And I am, like, a damn case study for this. Given I had Fibromyalgia first, then chronic migraine, and then depression. That depression near killed me. And migraines going chronic decreases functionality substantially.
I can see how comorbid migraine and fibromyalgia increases the risk of depressive symptoms. It is a matter of painload. And when painload gets high and inescapable depression comes knocking.
In fact, I had learned and adapted to coping with fibromyalgia fairly well. But when the migraines hit and became chronic I really, really struggled. I couldn’t cope. I just tried to push through and that just makes things worse. Then the depression sneaks in there. Which creates a sense of hopelessness. It sucks motivation. You feel worthless and guilty. And it becomes so much harder to try and function with the pain. Until you just wonder why you should have to function like that? Or exist like that.
The Study: Fibromyalgia in migraine: a retrospective cohort study In the Journal of Headache and Pain
Migraine is comorbid with Fibromyalgia and occurs in 18-35% of people according to this article ( Fibromyalgia News today). I had actually read this may be larger since headaches are common in Fibromyalgia and so the migraine diagnosed is missed, especially when it occurs without aura. Either way, it increases our disability significantly. And they sort of feed off each other. Especially since lack of sleep is a migraine trigger and with fibromyalgia… well, have fun trying to get any sleep.
The previous studies have shown those people with fibromyalgia and migraine, with high frequency of symptoms, have worse fibromyalgia symptoms when compared to the group with tension headaches.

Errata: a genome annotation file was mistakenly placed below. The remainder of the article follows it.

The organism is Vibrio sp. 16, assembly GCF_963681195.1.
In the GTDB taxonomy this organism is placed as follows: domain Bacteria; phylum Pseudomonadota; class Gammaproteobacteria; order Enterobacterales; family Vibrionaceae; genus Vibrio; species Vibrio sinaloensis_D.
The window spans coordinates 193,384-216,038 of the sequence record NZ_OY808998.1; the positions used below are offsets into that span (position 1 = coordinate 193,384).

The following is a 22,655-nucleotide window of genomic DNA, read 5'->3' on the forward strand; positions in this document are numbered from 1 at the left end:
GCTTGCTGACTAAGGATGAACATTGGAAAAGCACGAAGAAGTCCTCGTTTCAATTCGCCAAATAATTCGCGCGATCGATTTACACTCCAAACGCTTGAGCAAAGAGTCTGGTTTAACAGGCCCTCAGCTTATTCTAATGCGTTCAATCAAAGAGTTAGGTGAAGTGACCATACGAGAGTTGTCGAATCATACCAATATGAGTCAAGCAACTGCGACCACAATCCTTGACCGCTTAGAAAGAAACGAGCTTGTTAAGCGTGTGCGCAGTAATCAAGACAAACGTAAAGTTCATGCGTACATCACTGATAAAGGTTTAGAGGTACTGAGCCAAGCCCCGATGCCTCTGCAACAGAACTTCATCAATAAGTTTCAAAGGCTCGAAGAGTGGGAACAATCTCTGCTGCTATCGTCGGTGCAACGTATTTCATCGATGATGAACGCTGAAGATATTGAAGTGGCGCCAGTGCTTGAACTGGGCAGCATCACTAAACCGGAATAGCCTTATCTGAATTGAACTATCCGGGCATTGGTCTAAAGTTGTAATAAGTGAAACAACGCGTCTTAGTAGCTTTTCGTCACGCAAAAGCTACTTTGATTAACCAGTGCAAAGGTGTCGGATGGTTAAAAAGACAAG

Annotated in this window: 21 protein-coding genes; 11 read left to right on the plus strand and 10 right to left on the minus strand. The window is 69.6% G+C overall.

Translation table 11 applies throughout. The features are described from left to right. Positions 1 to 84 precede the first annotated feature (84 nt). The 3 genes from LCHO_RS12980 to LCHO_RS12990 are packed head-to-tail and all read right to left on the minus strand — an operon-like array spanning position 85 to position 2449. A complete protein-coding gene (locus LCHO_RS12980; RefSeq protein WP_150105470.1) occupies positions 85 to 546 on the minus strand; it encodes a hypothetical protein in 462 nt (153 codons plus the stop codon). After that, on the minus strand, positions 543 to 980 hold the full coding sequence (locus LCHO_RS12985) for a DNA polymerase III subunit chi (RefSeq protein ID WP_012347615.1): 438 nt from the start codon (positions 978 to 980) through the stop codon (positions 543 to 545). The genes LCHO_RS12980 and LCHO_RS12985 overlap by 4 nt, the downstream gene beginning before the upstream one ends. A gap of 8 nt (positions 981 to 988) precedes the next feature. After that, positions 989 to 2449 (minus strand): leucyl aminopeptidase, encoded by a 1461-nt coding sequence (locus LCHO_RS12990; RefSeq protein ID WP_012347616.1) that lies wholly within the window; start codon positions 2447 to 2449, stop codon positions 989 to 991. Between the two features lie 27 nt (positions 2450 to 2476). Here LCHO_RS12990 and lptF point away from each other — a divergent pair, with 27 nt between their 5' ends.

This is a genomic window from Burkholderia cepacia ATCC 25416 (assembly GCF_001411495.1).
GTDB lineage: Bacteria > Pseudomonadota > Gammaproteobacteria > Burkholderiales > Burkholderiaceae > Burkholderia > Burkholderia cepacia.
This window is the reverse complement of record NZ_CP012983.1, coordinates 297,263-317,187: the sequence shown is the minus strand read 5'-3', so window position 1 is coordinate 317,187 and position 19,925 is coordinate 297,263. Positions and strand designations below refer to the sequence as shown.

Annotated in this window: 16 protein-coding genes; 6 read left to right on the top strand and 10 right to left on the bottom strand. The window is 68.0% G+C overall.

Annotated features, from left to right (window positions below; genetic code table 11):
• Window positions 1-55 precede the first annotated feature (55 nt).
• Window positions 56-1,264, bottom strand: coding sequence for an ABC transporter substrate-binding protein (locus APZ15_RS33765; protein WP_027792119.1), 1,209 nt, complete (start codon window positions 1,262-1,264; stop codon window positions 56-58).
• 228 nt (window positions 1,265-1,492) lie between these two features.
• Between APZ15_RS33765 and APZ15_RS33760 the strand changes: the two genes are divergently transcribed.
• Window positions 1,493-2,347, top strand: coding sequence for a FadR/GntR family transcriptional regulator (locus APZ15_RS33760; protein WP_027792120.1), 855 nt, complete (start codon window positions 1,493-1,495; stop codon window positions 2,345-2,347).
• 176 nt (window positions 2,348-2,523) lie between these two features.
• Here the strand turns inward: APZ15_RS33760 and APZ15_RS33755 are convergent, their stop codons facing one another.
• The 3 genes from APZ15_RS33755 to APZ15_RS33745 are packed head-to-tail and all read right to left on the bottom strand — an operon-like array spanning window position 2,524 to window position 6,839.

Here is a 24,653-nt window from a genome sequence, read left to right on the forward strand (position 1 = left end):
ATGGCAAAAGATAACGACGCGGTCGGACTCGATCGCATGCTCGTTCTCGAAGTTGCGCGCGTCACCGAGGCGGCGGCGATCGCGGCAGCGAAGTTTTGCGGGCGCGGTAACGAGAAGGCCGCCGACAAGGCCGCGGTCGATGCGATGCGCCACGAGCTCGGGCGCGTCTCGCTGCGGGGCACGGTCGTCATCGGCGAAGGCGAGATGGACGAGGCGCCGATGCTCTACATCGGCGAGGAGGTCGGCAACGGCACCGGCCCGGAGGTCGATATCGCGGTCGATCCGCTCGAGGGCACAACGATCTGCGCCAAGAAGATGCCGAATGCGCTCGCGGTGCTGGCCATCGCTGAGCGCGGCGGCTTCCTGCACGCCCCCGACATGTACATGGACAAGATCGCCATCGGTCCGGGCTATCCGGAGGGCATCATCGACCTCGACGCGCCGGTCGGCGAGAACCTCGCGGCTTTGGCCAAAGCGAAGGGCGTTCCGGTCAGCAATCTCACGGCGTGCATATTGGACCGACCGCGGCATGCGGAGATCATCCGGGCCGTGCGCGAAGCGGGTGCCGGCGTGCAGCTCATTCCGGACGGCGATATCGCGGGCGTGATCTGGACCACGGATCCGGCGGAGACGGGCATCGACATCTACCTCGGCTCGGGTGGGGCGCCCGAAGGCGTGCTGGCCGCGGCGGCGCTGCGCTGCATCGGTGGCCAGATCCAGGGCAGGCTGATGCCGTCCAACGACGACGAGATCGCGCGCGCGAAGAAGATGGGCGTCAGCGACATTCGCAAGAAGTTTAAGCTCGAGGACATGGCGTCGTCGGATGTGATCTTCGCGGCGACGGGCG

In this study, they were looking to see if people with fibromyalgia and migraine experience more “depressive symptoms, headache-related disability, or higher headache intensity, than patients with migraine only” Fibromyalgia News today
There were 157 people in the study with migraine and fibromyalgia and 471 control patients with just migraine. It took place from 2012-2017
They looked at patients for a headache database and took note of their frequency of migraine, body mass index, duration of migraines, the age they first had a migraine, and who was chronic (more than 15 migraines per month).
They also looked at the factor of migraine disability utilizing their MIDAS (Migraine disability Assessment scale) score. And they looked at those with depression using PHQ-9 (Patient Healthcare Questionaire-9)
Patients with both fibromyalgia and migraine had Higher PHQ-9 depression scores. Which means more depressive symptoms overall and more intensity of symptoms. Certainly, for me, the combo did cause a very severe long-lasting depression.
They also demonstrated a risk of developing more intense migraines. Again, this doesn’t seem surprising. Maybe because with fibromyalgia we are so sensative to pain. And pain begets pain.
However, MIDAS score amount for the group and the control group had no differences. Perhaps because really with chronic migraines everyone is disabled by their MIDAS score. It is just disabling by itself.
When they looked closely at disability severity, however, the group with comorbidities had a higher level of migraine disability.
“The presence of fibromyalgia has been correlated with lower quality of life in patients with migraine, making it important to know when to screen for symptoms of fibromyalgia in the migraine population,” the team said.
“Our findings suggest that it is important to inquire about comorbid fibromyalgia as this needs to be taken into consideration with regards to creating an optimal individualized treatment plan.” Fibromyalgia News today
It does seem pretty obvious that a group of people with fibromyalgia and migraine would be likely to have more depressive symptoms. Given it is comorbid with both conditions and FM and migraines just completely aggravate each other.
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